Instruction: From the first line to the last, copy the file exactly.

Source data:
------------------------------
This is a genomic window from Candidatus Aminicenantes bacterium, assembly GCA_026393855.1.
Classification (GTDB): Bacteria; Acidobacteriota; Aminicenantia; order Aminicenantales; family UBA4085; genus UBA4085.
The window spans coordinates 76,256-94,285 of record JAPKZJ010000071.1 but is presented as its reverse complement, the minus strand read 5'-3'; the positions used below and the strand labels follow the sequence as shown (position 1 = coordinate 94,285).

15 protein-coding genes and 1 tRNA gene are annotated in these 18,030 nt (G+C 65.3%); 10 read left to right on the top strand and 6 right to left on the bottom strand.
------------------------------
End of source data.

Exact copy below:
This is a genomic window from Candidatus Aminicenantes bacterium, assembly GCA_026393855.1.
Classification (GTDB): Bacteria; Acidobacteriota; Aminicenantia; order Aminicenantales; family UBA4085; genus UBA4085.
The window spans coordinates 76,256-94,285 of record JAPKZJ010000071.1 but is presented as its reverse complement, the minus strand read 5'-3'; the positions used below and the strand labels follow the sequence as shown (position 1 = coordinate 94,285).

15 protein-coding genes and 1 tRNA gene are annotated in these 18,030 nt (G+C 65.3%); 10 read left to right on the top strand and 6 right to left on the bottom strand.